what OLP software to choose from from a specific list

  • Hello, for a major assignment for my education I need to select an OLP from the following list: Vrep, RobotExpert, RobotWorks, Fanuc Robotguide, and LT Workspace.
    I'm having a hard time finding good information to compare these. Another part of the assignment is to find a task for the industrial robot to do and then program it and explain it. I have yet to find good inspiration for a task that I can make the 'robot' do. So ideally I'd have to choose software from that list that is often used in a professional setting and that can do a lot since the task hasn't been defined yet. I'm thinking of choosing RobotExpert, could anyone tell me if that is a good choice?

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  • The issue is, you're not going to find many people who have used more than one of those packages. They tend to be horrendously expensive, and most shops standardize around one, and only use that.


    From that list, I've only used RoboGuide, and it works pretty well, but it's strictly limited to Fanuc brand robots. I've seen a general pattern in OLP generation software -- the Brand-specific versions are better at the "robot" side stuff, like code generation, proper syntax, simulating actual robot motion patterns, etc. But worse at the "CAD model" stuff, like creating tooling, handling large complex cells, "animating" peripheral hardware, etc.


    The "general use" software packages tend to be the opposite. Most of them started as large CAD/CAM packages with high-end solid modelling and physics capabilities, and had "robot" stuff tacked on later as an option (often a paid option per brand), sometimes with varying quality.


    As far as picking a task goes... for many robot operations, like spot welding or pick&place, it's easier to program the robot "by hand". OLPs tend to be used most often where the program has to be generated from the CAD model (often in aerospace), or the path is so complex and/or is so closely linked to a complex surface that doing the program offline in a Simulation environment is worth the cost. This turns up in certain paint and dispensing applications, or CAM-style programs like complex milling/grinding/additive operations.


    There's a middle ground (like a lot of automotive these days) where an OLP is generated as a "close enough" program where the hands-on programmer only has to (ideally) fine-tune certain critical points. This most often happens in applications where doing the Simulation was already required for other reasons (reach studies, safety certification, cycle time testing, etc), and having the computer spit out an OLP was a minor extra cost.


    The biggest issue with making OLPs work, if you're not tweaking them by hand, is getting really good calibration between the real-world tooling and the "ideal" models of same in the Simulation model. Often this requires creating calibration OLPs that, when hand-tweaked, align the reference frames the robot is using with the virtual model. The other big problem, especially for people trying to use robots for CNC or additive, is that robots simply are not nearly as accurate, or rigid, as CNC machines, and as such cannot give the same "push button, make accurate part" experience as a CNC or 3DP.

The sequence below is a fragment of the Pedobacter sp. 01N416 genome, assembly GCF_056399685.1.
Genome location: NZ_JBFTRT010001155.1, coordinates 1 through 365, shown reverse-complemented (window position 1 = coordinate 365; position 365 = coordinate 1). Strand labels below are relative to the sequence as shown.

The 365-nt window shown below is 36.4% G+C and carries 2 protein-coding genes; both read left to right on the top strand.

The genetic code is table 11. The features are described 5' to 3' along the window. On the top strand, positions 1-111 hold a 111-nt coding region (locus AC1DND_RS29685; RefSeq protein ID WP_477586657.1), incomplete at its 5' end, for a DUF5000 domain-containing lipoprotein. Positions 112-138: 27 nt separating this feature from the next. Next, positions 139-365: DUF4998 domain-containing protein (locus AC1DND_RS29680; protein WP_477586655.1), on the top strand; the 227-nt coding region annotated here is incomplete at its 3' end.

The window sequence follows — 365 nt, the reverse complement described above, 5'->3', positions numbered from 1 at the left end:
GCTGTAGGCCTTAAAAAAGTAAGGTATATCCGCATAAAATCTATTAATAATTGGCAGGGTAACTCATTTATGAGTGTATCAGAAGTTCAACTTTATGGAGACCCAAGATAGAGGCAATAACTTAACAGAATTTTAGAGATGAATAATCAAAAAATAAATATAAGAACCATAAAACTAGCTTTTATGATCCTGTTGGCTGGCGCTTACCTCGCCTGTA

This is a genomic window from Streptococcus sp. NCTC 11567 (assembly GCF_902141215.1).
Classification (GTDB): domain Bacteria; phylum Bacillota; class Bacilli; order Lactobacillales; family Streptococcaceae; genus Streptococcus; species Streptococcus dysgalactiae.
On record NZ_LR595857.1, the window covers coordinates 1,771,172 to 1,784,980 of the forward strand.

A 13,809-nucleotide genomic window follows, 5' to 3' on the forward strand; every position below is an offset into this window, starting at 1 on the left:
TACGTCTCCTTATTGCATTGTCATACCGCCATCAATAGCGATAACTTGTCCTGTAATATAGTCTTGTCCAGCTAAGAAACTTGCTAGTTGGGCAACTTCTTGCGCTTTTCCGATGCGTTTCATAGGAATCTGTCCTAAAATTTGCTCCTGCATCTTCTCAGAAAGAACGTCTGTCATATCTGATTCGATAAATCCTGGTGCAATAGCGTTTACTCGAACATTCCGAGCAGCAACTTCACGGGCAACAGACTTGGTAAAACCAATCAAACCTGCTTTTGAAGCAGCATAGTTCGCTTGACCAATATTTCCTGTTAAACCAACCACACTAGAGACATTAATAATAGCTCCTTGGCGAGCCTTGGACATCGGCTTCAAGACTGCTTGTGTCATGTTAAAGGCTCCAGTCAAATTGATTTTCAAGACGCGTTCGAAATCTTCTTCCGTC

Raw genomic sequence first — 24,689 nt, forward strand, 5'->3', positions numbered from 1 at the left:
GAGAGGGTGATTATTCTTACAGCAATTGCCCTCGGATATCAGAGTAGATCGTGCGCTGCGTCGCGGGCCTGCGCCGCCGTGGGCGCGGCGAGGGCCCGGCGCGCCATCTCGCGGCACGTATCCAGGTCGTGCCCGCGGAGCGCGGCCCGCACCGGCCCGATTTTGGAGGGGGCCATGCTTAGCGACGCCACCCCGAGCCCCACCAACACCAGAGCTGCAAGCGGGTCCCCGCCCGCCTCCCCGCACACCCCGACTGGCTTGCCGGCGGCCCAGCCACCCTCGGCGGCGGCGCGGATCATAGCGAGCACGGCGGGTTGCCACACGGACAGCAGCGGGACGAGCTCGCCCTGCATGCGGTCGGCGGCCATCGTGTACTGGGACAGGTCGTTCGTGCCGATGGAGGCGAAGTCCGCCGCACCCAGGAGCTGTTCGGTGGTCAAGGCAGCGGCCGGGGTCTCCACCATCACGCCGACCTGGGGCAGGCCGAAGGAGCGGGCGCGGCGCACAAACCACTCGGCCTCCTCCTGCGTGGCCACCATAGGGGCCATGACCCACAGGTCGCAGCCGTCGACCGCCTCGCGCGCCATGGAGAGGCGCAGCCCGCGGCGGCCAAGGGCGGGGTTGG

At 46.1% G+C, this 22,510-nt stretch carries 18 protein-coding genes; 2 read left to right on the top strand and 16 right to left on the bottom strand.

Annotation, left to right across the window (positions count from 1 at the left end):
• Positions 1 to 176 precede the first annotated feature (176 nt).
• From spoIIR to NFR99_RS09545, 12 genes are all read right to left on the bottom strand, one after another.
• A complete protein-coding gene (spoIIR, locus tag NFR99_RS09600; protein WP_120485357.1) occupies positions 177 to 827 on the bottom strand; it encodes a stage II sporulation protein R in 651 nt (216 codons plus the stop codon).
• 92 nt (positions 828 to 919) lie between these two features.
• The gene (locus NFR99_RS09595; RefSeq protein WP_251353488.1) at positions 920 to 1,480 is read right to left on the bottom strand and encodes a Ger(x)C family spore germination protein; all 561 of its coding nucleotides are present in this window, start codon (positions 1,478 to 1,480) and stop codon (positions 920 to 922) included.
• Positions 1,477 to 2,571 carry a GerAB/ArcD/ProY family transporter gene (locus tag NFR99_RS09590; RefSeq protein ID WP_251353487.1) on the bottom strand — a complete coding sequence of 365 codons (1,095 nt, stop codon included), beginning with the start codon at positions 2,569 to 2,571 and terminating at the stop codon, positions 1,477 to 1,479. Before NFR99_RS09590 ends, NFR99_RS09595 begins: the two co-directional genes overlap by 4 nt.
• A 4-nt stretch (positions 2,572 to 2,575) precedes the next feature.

• About Your list.


    Vrep - general simulator, but I'm not sure if it has OLP capabilities.

    RobotExpert - a sort of capped version of Process Simulate. If I'm recall correctly, it isn't offered by Siemens anymore.

    RobotWorks - if this is the software I'm thinking, it is a SolidWorks add-on focused on milling applications

    Fanuc Robotguide - I think this one will have more information available elsewhere. Roboguide has a good number of features, but as Skyefire mentioned, is for FANUC robots only.

    LT Workspace - a rebranded version of Workspace 5 with a different business model.


    From this list, I know Roboguide, and demoed RobotExpert and Workspace 5 (father of LT Workspace) in the past.


    As far I can tell, the only one focused on educational environments is LT Workspace.


    But I think You first decide what kind of application You want to simulate, and after this, You can puck the best software solution for Your case.


    If You need simulate a real robot that isn't a FANUC, Roboguide won't help. If You need simulate a pick/drop process, RobotWorks won"t help. If You need generate robot code from Your simulation, maybe VRep won't help, and so on.

  • Yes. SIemens Robot Expert was replaced by Process Simulate VIrutal COmissioning Lite:

    Virtual commissioning made easy with Process Simulate VC Lite - Tecnomatix
    Today’s system and automation integrators are facing many challenges such as frequently changing customer demands, ever shorter product lifecycles and reduced
    blogs.sw.siemens.com


    PS VC lite is a license bundle version of Process Simulate that start in Process Simulate installation 16.0.


    Regards

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